When I first began pollen dabbing a little more than 20 years ago, I had no focus. I was all over the place. I just crossed everything. I was young and thought that I really didn’t need a focus. I was also developing the foundation of my line and several of those early seedlings are in the background of my current program. Eventually, I realized that I had to finetune my program.
Currently, about 75% of my program is diploids. I have a rather large program of UFs, green infused, and patterns. I am also working on a hardy line of spidery doubles. There is also an applique line developing.
Of the 25% of tetraploids, I am working on patterns, tones of blue, doubles (especially UF forms), and reds.
I also breed mostly for dormant foliage. Since most of my market is from N. Georgia to Canada, my plants need to be able to withstand the climate in zones 6 and lower and thrive.
One of the first challenges that I faced was moving my entire garden from Tuscaloosa, AL to my current location in Douglasville, GA. I had to pot up all of my plants and move them to my parent’s home. They spent more than a year in those pots as I spent my first year in Georgia in an apartment. After locating and purchasing a home on almost 2 acres, I was able to begin building my garden over again.
Now, my greatest challenge is space. My garden has grown to take up about 0.75 acres of my property. I have to select seedling in their first year of bloom so that I have space for the next year’s seed crop. I probably compost many great plants by doing this, but if I want to begin a seed crop each year, this quick rotation is necessary.
of your own?
Some of my favorite plants from other hybridizer’s that I have used in my program are Rose F. Kennedy (Doorakian), Jeanne Rowles and Royal Carnelian (Kirchhoff), Center of the Universe (DeVito), Prince Poppycock (H. Douglas), Kaleidoscopic Intrigue (Carpenter), Wild Dreams (Grace), and Almira Buffalo Bone Jackson (Faulkner).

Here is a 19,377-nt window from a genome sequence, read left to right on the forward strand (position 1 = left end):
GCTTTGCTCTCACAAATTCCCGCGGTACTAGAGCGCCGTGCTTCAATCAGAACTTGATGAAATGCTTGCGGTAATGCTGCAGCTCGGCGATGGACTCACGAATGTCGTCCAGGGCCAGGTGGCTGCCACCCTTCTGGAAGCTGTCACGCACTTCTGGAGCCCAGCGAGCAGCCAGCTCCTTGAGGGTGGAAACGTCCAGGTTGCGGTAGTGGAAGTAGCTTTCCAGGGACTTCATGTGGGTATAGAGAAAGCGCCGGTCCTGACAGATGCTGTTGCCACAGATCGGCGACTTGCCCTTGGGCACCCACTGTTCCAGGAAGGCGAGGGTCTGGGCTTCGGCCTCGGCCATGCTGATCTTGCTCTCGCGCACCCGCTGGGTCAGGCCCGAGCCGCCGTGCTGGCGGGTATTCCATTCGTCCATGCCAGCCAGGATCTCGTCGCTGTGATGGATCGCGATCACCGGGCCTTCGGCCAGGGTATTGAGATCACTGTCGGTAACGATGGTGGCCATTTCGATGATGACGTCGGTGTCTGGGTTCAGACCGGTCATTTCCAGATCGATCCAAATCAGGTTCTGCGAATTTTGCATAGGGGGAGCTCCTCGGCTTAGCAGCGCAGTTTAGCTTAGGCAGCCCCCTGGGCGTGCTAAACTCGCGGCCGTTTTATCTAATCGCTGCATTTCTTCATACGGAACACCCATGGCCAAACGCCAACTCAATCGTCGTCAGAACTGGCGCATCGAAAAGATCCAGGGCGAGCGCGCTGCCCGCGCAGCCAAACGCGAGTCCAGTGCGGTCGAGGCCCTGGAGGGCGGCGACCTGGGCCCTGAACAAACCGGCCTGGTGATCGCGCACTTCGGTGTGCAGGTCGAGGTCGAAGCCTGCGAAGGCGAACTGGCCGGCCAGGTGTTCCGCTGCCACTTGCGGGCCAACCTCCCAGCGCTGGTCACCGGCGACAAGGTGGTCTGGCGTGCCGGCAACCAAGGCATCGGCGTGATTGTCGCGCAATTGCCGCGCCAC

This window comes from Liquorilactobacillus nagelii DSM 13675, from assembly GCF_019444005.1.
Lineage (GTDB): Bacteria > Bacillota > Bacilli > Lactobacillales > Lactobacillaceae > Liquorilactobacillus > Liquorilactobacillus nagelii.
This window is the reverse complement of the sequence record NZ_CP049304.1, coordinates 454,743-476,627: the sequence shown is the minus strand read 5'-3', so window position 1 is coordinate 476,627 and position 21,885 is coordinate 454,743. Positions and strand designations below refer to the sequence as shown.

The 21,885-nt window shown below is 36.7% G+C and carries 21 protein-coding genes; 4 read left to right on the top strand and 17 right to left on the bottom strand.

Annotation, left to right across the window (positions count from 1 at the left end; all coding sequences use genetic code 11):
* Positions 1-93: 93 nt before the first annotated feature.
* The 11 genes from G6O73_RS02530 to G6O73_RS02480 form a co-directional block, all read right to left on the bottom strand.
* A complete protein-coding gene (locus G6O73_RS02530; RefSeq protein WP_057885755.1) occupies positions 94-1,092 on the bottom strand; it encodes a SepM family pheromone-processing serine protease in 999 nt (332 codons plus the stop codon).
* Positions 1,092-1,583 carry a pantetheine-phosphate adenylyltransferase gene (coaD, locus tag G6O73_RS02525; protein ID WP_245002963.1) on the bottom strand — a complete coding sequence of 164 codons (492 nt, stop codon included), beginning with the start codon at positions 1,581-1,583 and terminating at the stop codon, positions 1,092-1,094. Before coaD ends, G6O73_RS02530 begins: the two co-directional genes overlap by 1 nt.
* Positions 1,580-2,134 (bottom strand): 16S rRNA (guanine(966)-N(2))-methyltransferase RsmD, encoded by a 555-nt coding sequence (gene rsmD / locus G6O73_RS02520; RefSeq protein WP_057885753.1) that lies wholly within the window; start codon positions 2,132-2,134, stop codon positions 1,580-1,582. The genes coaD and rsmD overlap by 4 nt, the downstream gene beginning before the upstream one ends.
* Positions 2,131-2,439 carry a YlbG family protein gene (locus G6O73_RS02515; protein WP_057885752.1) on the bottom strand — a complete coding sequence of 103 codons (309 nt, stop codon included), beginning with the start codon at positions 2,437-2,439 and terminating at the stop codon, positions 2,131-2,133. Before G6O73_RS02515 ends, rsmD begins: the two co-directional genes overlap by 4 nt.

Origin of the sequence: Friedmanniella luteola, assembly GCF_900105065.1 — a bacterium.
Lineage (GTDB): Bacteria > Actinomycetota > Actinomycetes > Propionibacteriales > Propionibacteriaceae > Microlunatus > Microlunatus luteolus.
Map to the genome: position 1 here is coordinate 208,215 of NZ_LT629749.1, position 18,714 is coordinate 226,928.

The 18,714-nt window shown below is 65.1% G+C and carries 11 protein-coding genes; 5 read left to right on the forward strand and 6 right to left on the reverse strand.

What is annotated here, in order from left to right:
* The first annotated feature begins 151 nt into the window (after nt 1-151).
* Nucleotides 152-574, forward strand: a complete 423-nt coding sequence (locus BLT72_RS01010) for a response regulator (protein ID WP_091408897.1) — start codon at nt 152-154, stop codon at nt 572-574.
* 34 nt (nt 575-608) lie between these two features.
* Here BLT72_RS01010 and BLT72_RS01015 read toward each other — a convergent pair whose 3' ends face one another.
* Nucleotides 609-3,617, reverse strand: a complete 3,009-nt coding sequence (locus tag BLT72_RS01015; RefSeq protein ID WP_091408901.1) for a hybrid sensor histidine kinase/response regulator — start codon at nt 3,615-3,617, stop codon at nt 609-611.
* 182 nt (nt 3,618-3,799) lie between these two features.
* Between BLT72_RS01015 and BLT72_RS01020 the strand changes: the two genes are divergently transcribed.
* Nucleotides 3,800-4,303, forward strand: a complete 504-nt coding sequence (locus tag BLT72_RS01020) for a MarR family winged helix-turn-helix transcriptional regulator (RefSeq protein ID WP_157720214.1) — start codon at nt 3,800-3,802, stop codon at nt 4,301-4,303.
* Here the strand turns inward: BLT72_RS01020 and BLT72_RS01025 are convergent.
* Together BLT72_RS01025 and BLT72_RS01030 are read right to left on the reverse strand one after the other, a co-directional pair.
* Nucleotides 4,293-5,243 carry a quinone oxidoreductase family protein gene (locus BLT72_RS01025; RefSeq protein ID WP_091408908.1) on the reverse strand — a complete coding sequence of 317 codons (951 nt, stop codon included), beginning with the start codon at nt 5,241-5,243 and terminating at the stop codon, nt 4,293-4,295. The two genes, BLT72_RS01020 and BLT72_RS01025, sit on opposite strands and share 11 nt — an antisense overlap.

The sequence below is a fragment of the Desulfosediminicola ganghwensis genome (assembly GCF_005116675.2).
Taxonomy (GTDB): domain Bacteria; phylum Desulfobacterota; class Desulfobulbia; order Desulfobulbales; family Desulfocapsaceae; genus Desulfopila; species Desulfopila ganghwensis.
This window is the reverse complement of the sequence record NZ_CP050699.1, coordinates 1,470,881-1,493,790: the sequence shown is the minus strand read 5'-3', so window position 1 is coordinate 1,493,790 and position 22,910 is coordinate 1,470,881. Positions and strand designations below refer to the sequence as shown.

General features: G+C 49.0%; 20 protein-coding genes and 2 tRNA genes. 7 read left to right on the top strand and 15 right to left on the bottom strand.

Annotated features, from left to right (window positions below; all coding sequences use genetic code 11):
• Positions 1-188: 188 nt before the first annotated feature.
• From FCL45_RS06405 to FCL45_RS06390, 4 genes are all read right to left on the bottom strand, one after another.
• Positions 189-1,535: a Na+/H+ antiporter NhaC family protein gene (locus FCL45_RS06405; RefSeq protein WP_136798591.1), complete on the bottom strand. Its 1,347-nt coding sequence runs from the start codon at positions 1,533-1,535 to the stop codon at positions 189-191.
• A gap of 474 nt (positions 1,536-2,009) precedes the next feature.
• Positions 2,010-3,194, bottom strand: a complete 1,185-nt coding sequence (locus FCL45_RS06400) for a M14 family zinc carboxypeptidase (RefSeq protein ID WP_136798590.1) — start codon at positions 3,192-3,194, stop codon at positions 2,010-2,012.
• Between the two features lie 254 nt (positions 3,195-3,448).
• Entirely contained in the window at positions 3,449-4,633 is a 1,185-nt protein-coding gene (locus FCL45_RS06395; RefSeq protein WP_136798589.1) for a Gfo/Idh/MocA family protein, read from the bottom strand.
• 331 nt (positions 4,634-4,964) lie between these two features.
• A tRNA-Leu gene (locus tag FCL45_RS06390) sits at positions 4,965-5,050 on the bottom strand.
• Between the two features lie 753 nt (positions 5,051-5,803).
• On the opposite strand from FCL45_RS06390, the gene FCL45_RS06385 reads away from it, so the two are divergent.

Some of my favorites of my own introductions are Viva Glam Girl, Blue Goblin, Leprechaun’s Curls, Live Long and Prosper, and this year’s introductions, Falling Water and Multi-ring Pileup.
Here are some of William Marchant's seedlings:
Marchant seedling 15-03 (Southern Sunrise X Isabels Spider) X Seedling.
Marchant seedling 14-69 ((Live Long and Prosper X (Super Fancy Face X Kaliedoscopic Intrigue))
Marchant seedling 15-15 (Live Long and Prosper X Feng Zhu)
Marchant seedling (Bonibrae Sharky X Viva Glam Girl)
I asked William what some of his favorite intros were and here they are:
Live Long and Prosper (William Marchant)
Red Stinger (William Marchant)
I'd like to take this opportunity to thank William Marchant for taking the time to answer my questions, and especially with all the help he has given me with helping me increase the fan count on some of my daylilies. I really look forward to the day I can get back down to Georgia and visit William's fantastic garden. All photographs are the property of William Marchant. You can visit William's website at http://druidcitydaylilies.blogspot.com/ I hope to feature a couple more hybridizers in the weeks to come. Happy New Year to all my daylily friends.